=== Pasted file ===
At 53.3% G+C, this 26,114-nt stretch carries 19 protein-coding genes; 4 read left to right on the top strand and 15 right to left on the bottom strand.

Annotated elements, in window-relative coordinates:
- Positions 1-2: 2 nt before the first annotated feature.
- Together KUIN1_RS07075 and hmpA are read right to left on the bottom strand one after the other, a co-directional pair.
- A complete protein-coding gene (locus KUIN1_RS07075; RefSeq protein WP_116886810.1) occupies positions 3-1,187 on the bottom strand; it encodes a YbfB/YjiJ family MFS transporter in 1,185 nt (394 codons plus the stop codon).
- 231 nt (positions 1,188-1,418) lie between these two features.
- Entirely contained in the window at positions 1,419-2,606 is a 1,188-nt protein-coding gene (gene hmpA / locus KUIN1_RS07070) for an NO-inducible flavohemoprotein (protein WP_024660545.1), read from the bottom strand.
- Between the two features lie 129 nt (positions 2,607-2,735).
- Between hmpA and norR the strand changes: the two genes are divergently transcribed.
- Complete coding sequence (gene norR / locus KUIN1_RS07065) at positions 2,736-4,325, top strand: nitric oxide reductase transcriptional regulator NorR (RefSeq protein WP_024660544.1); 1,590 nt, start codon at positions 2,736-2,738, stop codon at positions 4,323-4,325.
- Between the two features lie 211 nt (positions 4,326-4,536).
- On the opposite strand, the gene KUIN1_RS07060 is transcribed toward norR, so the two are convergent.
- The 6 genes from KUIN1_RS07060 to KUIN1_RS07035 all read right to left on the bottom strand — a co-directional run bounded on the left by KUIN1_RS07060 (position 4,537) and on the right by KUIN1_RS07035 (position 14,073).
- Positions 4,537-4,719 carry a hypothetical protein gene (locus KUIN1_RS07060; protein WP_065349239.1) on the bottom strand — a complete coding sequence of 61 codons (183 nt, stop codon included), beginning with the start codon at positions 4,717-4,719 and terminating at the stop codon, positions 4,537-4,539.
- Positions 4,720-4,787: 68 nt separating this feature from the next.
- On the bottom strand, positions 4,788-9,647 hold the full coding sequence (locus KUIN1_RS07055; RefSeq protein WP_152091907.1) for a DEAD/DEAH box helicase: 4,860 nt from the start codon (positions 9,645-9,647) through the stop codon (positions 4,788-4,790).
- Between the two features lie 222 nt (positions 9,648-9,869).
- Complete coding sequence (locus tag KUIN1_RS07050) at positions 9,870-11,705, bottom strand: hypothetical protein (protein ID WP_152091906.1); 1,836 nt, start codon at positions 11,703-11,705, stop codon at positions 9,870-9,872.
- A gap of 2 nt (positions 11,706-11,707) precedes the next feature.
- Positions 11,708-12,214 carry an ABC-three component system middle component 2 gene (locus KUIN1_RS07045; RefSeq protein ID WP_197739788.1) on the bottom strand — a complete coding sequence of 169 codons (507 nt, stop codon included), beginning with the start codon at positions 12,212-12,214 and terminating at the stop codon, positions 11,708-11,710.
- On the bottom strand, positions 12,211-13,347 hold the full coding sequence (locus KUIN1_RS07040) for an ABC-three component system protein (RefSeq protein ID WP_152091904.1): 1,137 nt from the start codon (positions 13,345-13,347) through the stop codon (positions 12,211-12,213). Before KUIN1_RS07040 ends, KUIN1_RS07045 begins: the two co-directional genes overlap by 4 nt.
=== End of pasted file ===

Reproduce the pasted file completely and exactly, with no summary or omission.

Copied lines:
At 53.3% G+C, this 26,114-nt stretch carries 19 protein-coding genes; 4 read left to right on the top strand and 15 right to left on the bottom strand.

Annotated elements, in window-relative coordinates:
- Positions 1-2: 2 nt before the first annotated feature.
- Together KUIN1_RS07075 and hmpA are read right to left on the bottom strand one after the other, a co-directional pair.
- A complete protein-coding gene (locus KUIN1_RS07075; RefSeq protein WP_116886810.1) occupies positions 3-1,187 on the bottom strand; it encodes a YbfB/YjiJ family MFS transporter in 1,185 nt (394 codons plus the stop codon).
- 231 nt (positions 1,188-1,418) lie between these two features.
- Entirely contained in the window at positions 1,419-2,606 is a 1,188-nt protein-coding gene (gene hmpA / locus KUIN1_RS07070) for an NO-inducible flavohemoprotein (protein WP_024660545.1), read from the bottom strand.
- Between the two features lie 129 nt (positions 2,607-2,735).
- Between hmpA and norR the strand changes: the two genes are divergently transcribed.
- Complete coding sequence (gene norR / locus KUIN1_RS07065) at positions 2,736-4,325, top strand: nitric oxide reductase transcriptional regulator NorR (RefSeq protein WP_024660544.1); 1,590 nt, start codon at positions 2,736-2,738, stop codon at positions 4,323-4,325.
- Between the two features lie 211 nt (positions 4,326-4,536).
- On the opposite strand, the gene KUIN1_RS07060 is transcribed toward norR, so the two are convergent.
- The 6 genes from KUIN1_RS07060 to KUIN1_RS07035 all read right to left on the bottom strand — a co-directional run bounded on the left by KUIN1_RS07060 (position 4,537) and on the right by KUIN1_RS07035 (position 14,073).
- Positions 4,537-4,719 carry a hypothetical protein gene (locus KUIN1_RS07060; protein WP_065349239.1) on the bottom strand — a complete coding sequence of 61 codons (183 nt, stop codon included), beginning with the start codon at positions 4,717-4,719 and terminating at the stop codon, positions 4,537-4,539.
- Positions 4,720-4,787: 68 nt separating this feature from the next.
- On the bottom strand, positions 4,788-9,647 hold the full coding sequence (locus KUIN1_RS07055; RefSeq protein WP_152091907.1) for a DEAD/DEAH box helicase: 4,860 nt from the start codon (positions 9,645-9,647) through the stop codon (positions 4,788-4,790).
- Between the two features lie 222 nt (positions 9,648-9,869).
- Complete coding sequence (locus tag KUIN1_RS07050) at positions 9,870-11,705, bottom strand: hypothetical protein (protein ID WP_152091906.1); 1,836 nt, start codon at positions 11,703-11,705, stop codon at positions 9,870-9,872.
- A gap of 2 nt (positions 11,706-11,707) precedes the next feature.
- Positions 11,708-12,214 carry an ABC-three component system middle component 2 gene (locus KUIN1_RS07045; RefSeq protein ID WP_197739788.1) on the bottom strand — a complete coding sequence of 169 codons (507 nt, stop codon included), beginning with the start codon at positions 12,212-12,214 and terminating at the stop codon, positions 11,708-11,710.
- On the bottom strand, positions 12,211-13,347 hold the full coding sequence (locus KUIN1_RS07040) for an ABC-three component system protein (RefSeq protein ID WP_152091904.1): 1,137 nt from the start codon (positions 13,345-13,347) through the stop codon (positions 12,211-12,213). Before KUIN1_RS07040 ends, KUIN1_RS07045 begins: the two co-directional genes overlap by 4 nt.